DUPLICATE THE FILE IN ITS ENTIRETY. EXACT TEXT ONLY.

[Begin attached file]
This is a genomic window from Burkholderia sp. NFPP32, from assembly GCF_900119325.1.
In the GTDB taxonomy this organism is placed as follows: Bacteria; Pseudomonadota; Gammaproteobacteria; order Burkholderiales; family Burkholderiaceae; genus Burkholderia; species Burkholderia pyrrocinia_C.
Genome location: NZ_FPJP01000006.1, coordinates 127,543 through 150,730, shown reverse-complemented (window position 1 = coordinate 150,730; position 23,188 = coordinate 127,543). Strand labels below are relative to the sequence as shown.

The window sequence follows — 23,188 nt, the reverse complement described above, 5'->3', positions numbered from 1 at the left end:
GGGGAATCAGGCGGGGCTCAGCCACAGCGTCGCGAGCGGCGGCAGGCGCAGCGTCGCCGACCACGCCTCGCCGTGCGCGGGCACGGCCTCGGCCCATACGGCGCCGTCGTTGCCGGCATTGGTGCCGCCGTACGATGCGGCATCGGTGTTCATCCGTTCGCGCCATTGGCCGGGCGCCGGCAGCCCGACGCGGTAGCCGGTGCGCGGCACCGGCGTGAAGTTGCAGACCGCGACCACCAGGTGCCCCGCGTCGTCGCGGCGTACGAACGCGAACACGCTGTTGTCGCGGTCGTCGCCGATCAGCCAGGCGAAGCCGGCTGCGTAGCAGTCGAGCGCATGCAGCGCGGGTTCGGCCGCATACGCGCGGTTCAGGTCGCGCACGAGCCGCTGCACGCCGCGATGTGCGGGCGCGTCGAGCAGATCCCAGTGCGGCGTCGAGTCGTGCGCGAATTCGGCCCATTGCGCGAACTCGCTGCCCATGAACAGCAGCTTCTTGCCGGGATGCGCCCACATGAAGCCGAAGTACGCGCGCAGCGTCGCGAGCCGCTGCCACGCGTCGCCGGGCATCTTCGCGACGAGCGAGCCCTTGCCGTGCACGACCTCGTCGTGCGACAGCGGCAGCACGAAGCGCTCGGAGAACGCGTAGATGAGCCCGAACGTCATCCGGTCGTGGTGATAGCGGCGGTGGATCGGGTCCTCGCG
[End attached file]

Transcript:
This is a genomic window from Burkholderia sp. NFPP32, from assembly GCF_900119325.1.
In the GTDB taxonomy this organism is placed as follows: Bacteria; Pseudomonadota; Gammaproteobacteria; order Burkholderiales; family Burkholderiaceae; genus Burkholderia; species Burkholderia pyrrocinia_C.
Genome location: NZ_FPJP01000006.1, coordinates 127,543 through 150,730, shown reverse-complemented (window position 1 = coordinate 150,730; position 23,188 = coordinate 127,543). Strand labels below are relative to the sequence as shown.

The window sequence follows — 23,188 nt, the reverse complement described above, 5'->3', positions numbered from 1 at the left end:
GGGGAATCAGGCGGGGCTCAGCCACAGCGTCGCGAGCGGCGGCAGGCGCAGCGTCGCCGACCACGCCTCGCCGTGCGCGGGCACGGCCTCGGCCCATACGGCGCCGTCGTTGCCGGCATTGGTGCCGCCGTACGATGCGGCATCGGTGTTCATCCGTTCGCGCCATTGGCCGGGCGCCGGCAGCCCGACGCGGTAGCCGGTGCGCGGCACCGGCGTGAAGTTGCAGACCGCGACCACCAGGTGCCCCGCGTCGTCGCGGCGTACGAACGCGAACACGCTGTTGTCGCGGTCGTCGCCGATCAGCCAGGCGAAGCCGGCTGCGTAGCAGTCGAGCGCATGCAGCGCGGGTTCGGCCGCATACGCGCGGTTCAGGTCGCGCACGAGCCGCTGCACGCCGCGATGTGCGGGCGCGTCGAGCAGATCCCAGTGCGGCGTCGAGTCGTGCGCGAATTCGGCCCATTGCGCGAACTCGCTGCCCATGAACAGCAGCTTCTTGCCGGGATGCGCCCACATGAAGCCGAAGTACGCGCGCAGCGTCGCGAGCCGCTGCCACGCGTCGCCGGGCATCTTCGCGACGAGCGAGCCCTTGCCGTGCACGACCTCGTCGTGCGACAGCGGCAGCACGAAGCGCTCGGAGAACGCGTAGATGAGCCCGAACGTCATCCGGTCGTGGTGATAGCGGCGGTGGATCGGGTCCTCGCG